Intracellular distribution of the vitamin D receptor in the brain: Comparison with classic target tissues and redistribution with development

Eyles, D. W., Liu, P. Y., Josh, P. and Cui, X. (2014) Intracellular distribution of the vitamin D receptor in the brain: Comparison with classic target tissues and redistribution with development. Neuroscience, 268 1-9. doi:10.1016/j.neuroscience.2014.02.042


Author Eyles, D. W.
Liu, P. Y.
Josh, P.
Cui, X.
Title Intracellular distribution of the vitamin D receptor in the brain: Comparison with classic target tissues and redistribution with development
Journal name Neuroscience   Check publisher's open access policy
ISSN 1873-7544
0306-4522
Publication date 2014-05-30
Sub-type Article (original research)
DOI 10.1016/j.neuroscience.2014.02.042
Volume 268
Start page 1
End page 9
Total pages 9
Place of publication Oxford, United Kingdom
Publisher Elsevier
Collection year 2015
Language eng
Abstract Apart from its role in regulating calcium there is growing evidence that vitamin D is a neuroactive steroid capable of regulating multiple pathways important for both brain development and mature brain function. Vitamin D induces its genomic effects through its nuclear receptor the vitamin D receptor (VDR). Although there is abundant evidence for this receptor's presence in the mammalian brain from studies employing immunohistochemistry, Western blot or quantitative RNA studies there remains some dispute regarding the validity of these studies. In this study we provide unambiguous confirmation for the VDR in adult rodent brain using proteomic techniques. However Western blot experiments show that compared to more classic target organs such as the gut and kidney, VDR expression is quantitatively lower in the brain. In addition we have examined VDR subcellular distribution in the gut, kidney and brain from both embryonic and adult tissues. We show that in all embryonic tissues VDR distribution is mostly nuclear, however by adulthood it appears that at least in the gut and kidney, VDR presence in the plasma membrane is more prominent perhaps reflecting some change in VDR function with the maturation of these tissues. Finally the subcellular distribution of VDR in the embryo did not appear to be altered by vitamin D deficiency indicating that perhaps there are other mechanisms at play in vivo to stabilize this receptor in the absence of its ligand.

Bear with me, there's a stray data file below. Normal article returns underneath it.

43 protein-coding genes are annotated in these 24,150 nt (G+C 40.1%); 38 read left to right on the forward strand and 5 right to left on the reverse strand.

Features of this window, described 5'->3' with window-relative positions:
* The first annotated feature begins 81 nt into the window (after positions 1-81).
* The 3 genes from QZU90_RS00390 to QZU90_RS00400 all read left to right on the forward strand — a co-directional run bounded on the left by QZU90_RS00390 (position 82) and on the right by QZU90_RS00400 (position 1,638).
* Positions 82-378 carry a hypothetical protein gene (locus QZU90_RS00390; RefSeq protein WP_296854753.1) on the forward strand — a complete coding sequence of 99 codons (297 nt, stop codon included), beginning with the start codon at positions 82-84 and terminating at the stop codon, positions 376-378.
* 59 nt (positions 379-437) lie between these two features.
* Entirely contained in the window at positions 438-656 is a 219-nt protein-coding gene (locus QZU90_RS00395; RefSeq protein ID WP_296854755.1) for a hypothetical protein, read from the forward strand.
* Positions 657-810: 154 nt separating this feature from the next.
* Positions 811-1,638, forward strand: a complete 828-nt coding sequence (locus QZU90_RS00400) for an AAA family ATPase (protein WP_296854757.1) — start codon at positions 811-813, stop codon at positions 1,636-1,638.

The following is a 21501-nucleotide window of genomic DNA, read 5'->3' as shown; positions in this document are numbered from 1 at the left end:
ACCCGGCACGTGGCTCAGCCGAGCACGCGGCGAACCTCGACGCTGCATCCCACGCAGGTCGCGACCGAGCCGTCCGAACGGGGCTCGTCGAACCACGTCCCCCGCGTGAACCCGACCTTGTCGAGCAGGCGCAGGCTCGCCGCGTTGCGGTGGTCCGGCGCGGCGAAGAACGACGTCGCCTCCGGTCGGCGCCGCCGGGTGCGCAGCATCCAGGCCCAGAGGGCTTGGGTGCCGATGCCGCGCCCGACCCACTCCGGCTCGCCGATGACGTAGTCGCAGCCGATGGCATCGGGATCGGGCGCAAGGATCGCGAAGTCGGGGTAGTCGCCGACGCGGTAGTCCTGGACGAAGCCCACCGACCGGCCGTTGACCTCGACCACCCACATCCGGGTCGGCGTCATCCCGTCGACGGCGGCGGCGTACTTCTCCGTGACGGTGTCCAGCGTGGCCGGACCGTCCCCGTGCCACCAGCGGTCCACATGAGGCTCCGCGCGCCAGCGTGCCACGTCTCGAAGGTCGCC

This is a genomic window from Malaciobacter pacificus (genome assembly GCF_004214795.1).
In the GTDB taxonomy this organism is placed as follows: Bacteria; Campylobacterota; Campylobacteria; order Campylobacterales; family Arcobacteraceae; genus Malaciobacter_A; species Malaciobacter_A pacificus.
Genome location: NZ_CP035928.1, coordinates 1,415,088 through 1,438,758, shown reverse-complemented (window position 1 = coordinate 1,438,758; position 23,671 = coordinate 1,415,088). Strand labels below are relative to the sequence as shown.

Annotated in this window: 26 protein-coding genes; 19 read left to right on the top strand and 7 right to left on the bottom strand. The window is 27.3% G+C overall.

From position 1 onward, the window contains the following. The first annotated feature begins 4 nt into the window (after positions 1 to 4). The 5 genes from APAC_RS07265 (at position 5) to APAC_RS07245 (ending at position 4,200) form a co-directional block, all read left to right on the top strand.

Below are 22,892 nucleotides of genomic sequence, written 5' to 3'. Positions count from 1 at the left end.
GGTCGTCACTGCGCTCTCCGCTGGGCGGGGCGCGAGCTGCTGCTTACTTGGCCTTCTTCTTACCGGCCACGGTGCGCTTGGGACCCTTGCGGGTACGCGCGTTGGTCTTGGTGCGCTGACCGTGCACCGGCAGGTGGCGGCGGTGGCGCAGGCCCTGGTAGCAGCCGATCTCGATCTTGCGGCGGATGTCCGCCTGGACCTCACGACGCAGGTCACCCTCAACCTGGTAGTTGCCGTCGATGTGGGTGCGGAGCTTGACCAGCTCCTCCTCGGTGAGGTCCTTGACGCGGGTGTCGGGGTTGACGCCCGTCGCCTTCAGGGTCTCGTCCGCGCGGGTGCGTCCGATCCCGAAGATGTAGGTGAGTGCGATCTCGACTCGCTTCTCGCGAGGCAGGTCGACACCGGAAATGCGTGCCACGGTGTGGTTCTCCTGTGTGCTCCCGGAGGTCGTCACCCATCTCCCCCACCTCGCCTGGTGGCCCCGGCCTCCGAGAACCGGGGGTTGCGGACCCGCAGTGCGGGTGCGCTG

Keyword Development
Membrane vitamin D receptor
Nuclear vitamin D receptor
Rat
Q-Index Code C1
Q-Index Status Confirmed Code
Institutional Status UQ

Document type: Journal Article
Sub-type: Article (original research)
Collections: Queensland Brain Institute Publications
Official 2015 Collection
 
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